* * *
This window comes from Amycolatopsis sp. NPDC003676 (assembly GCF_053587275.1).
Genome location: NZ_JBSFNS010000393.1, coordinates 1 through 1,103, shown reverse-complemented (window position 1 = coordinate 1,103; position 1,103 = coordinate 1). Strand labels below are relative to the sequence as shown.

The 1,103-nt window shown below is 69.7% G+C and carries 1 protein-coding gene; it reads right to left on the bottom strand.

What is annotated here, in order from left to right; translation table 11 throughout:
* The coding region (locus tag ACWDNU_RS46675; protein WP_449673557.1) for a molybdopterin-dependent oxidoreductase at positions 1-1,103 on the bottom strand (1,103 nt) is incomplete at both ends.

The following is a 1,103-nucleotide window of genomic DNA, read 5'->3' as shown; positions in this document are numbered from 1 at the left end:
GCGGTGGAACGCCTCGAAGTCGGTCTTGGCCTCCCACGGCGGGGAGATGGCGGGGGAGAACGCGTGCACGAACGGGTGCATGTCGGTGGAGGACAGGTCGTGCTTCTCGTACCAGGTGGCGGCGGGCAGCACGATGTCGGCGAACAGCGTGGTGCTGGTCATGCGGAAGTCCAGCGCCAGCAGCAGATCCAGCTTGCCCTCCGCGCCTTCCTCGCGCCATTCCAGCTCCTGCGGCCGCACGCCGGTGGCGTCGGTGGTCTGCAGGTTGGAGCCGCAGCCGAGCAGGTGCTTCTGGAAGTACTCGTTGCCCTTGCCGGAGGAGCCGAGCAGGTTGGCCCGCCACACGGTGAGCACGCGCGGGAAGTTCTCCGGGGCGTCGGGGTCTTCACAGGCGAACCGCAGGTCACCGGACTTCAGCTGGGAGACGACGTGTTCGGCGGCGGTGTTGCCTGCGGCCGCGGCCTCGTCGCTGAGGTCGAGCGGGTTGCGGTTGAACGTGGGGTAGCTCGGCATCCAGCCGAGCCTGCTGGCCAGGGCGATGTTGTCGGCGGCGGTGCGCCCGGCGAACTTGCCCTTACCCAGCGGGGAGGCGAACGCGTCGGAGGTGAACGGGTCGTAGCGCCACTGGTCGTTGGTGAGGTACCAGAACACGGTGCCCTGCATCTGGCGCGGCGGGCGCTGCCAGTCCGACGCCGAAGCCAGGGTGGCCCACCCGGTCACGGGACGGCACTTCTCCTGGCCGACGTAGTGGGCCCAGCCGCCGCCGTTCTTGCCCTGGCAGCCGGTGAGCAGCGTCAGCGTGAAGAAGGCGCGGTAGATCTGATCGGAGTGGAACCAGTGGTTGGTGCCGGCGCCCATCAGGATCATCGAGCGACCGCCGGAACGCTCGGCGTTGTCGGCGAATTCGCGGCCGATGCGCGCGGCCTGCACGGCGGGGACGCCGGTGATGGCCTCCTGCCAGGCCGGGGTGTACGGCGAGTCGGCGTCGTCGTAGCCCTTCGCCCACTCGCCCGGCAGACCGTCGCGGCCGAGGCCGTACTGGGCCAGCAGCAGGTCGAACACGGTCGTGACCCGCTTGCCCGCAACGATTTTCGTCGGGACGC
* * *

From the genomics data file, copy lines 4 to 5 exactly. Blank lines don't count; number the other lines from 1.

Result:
What is annotated here, in order from left to right; translation table 11 throughout:
* The coding region (locus tag ACWDNU_RS46675; protein WP_449673557.1) for a molybdopterin-dependent oxidoreductase at positions 1-1,103 on the bottom strand (1,103 nt) is incomplete at both ends.